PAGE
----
Tory leadership candidates have spoken candidly about their experiences of defending Boris Johnson – and the Prime Minister’s downfall – now they are free from the bind of collective responsibility.
Transport Secretary Grant Shapps said he believes he played a part in convincing Mr Johnson to step down, and claimed one of the Prime Minister’s flaws was that he was “almost too loyal to people”.
I think actually one of his failings was he was sort of almost too loyal to people
Asked about the run-up to Mr Johnson’s resignation by Sky’s Sophy Ridge On Sunday programme, Mr Shapps said he wanted to make sure Mr Johnson was “getting the facts” as “things were coming to a close” with his premiership.
“I could see that things were coming to a close. I didn’t want him to be … one of the problems in being a leader, eventually you get people around you who will just tell you what you want to hear,” he said.
Asked if he thought his intervention was “part of the reason” for Mr Johnson’s departure, he said: “Yes, I mean, it’s presenting the reality. So, yes, of course.”
Asked if the outgoing PM is a man of integrity, Mr Shapps told Sky: “I think actually one of his failings was he was sort of almost too loyal to people.”
Asked if this included former Tory whip Chris Pincher, he said: “Pincher, people would have said (Dominic) Cummings, and other people.
“But, in the end, he was also quite brave. He’d take decisions that I think other politicians would have perhaps said ‘is that brave or is that reckless?’, and the quality of decisions is then really under the spotlight.”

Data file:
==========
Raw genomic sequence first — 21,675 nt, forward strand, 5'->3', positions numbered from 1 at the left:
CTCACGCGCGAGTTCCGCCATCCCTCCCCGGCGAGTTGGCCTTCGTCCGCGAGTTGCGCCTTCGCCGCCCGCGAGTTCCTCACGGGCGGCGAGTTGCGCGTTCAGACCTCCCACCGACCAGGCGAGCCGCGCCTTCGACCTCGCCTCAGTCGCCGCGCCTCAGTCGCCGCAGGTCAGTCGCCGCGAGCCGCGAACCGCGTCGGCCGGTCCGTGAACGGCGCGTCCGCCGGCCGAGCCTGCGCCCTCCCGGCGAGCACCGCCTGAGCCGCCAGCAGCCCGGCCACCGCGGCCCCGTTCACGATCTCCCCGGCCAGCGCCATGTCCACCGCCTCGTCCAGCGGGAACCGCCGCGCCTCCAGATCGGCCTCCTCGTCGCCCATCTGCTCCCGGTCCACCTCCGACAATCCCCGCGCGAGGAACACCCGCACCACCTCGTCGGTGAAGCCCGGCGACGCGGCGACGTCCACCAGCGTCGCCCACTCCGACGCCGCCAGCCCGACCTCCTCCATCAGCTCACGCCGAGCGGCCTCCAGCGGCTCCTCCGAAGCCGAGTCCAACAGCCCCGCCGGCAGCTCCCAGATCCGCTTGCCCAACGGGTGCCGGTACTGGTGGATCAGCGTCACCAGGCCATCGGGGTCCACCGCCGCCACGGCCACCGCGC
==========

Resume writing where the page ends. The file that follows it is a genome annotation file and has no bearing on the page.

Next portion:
The Transport Secretary said he chose not to resign from his Government job out of a sense of “responsibility”.
Mr Shapps also stressed he had defended the scandals coming out of No 10 in broadcast interviews out of duty to the collective responsibility of Cabinet, adding: “I would expect the same from anybody in a future Shapps government.”
Mr Javid meanwhile told broadcasters he and former chancellor Rishi Sunak did not agree to send their ministerial resignation letters at the same time.
When Mr Javid tweeted his resignation letter on Tuesday evening, Mr Sunak’s followed hot on its heels minutes afterwards.
Asked by BBC’s Sunday Morning about whether the two resignations had been coordinated, Mr Javid said: “Not at all. I had no idea what he was going to do. I can understand what he did because I read his letter afterwards, but not at all.
“This was a decision made by me, no one had – even the closest advisers in my department – no one had any idea I was going to do this and it wasn’t about leadership or anything else.”
Asked why he did not resign when he read the Sue Gray partygate report, he said: “Throughout that period, I was giving the benefit of the doubt.”
He said he thought this was “the right thing to do”.
It turns out some of the things I was told ... didn’t turn out to be true
Asked if he always told the truth when he represented the Government on the broadcast rounds, and if he believed what he had been told by the Prime Minister, Mr Javid said: “I trusted what I was being told.
“It turns out some of the things I was told – and I said this quite clearly in Parliament when I made my statement – didn’t turn out to be true.
“Now, I don’t know why someone would have said something to me that wasn’t true. That’s a question for them. But I trusted what I was told.”
Collective responsibility is a constitutional convention which means that all Cabinet ministers must publicly support Government decisions, even if they do not agree with them privately.